Farm wins battle against slaughter

Thursday, 19 April, 2001, 15:49 GMT 16:49 UK

Oaklands Park Farm

Oaklands Park now wants its animals vaccinated

An organic farm is celebrating after being told its healthy animals will not have to be slaughtered.

The Gloucestershire farm, which is part-staffed by people with learning disabilities, threatened a human blockade to prevent slaughtermen entering the premises.

Ministry of Agriculture vets were due to carry out a cull of its 60 dairy cattle and 100 sheep on Thursday after a case of foot-and-mouth disease was identified at a nearby farm.

But after a storm of protest highlighted by the BBC, Maff said on Thursday afternoon it would not force entry to Oaklands Park Farm nor seek a court injunction against the farm's blockade.

Vaccination demand

A Maff spokesman told BBC News Online that Oaklands had been deemed a "special case" and its circumstances would now be reviewed.

He added: "We would quite like to keep the animals under surveillance."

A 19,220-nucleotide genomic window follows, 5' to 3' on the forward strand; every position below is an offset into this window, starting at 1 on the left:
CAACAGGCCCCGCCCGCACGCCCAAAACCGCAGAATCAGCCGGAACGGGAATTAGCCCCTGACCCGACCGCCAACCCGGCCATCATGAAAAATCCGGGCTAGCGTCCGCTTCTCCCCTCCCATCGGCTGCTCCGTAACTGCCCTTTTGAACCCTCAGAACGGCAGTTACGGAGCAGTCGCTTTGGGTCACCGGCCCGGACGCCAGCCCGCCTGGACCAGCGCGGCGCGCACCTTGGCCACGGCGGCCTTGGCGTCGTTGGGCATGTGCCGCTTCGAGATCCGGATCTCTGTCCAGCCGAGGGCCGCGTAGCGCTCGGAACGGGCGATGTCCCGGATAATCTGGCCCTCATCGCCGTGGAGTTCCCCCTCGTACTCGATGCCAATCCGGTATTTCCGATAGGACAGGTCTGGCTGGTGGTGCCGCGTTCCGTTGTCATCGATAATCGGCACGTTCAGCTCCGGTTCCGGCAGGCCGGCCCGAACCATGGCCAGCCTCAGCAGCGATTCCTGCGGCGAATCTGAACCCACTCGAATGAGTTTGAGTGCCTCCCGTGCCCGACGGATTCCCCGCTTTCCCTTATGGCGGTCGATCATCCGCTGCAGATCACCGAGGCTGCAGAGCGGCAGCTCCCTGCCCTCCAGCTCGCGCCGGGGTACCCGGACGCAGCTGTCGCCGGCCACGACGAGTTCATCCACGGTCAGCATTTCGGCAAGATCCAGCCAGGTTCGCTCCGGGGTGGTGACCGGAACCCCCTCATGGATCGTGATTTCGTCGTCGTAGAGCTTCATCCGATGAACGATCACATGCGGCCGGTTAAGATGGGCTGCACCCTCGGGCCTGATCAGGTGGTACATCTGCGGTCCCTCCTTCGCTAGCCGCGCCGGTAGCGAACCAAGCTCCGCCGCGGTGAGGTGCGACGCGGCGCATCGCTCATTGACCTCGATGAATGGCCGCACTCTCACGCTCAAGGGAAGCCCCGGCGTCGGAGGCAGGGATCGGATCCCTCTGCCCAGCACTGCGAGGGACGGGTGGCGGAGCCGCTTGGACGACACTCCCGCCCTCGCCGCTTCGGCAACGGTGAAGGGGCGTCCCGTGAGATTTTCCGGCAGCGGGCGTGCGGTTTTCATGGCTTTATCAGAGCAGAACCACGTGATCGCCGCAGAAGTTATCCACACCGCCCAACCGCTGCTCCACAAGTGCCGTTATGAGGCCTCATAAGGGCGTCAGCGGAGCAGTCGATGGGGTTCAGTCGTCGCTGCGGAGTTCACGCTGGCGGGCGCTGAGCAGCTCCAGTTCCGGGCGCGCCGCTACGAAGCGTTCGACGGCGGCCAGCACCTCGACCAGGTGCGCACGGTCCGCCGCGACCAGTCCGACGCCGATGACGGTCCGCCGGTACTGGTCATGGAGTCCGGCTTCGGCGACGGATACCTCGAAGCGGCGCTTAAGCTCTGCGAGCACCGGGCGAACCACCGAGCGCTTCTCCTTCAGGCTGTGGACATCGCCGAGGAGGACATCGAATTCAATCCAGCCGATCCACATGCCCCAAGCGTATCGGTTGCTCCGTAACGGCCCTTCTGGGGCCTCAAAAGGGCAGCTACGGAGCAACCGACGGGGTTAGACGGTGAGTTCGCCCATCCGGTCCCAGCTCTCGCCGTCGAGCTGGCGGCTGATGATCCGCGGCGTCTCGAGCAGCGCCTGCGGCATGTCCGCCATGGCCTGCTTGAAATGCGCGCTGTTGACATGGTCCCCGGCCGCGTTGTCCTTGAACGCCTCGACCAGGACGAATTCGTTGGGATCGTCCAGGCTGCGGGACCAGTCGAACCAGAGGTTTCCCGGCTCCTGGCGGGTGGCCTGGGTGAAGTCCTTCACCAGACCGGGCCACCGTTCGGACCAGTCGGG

However, Maff did not tell Oaklands Park of its decision immediately.

When BBC News Online rang to break the news, farm administrator Andrew Thompson said it was a "great" first step but repeated appeals for vaccination.

Sheep at Oaklands Park Farm
Oaklands sheep and cattle have been specially bred over 25 years

Within a week the farm will officially regain disease-free status as it will be 21 days since foot-and-mouth was diagnosed on the neighbour's property.

"But if there is another case [of foot-and-mouth] over the hill we will have to go through the whole thing again," said Mr Thompson.

"So we would like to have our animals vaccinated now."

The farm, near Newnham-On-Severn, is run by the Camphill Village Trust and supports a community of 116 people, including 48 with learning disabilities.

It is self-sufficient in producing organic meat and vegetables, and even runs its own school for five pupils.

'Docile breed'

Earlier, farm coordinator Pat Thompson told BBC Radio 4's Today programme that Oakland Park's animals had been bred over 25 years to be especially docile and able to eat the food produced at the farm.

"They are very precious breeding stock. We couldn't do our farming without them," she said.

She said that "every peaceable means possible" would be taken to prevent the cull.

About 100 supporters stood at the farm gates on Thursday morning to prevent Maff vets entering.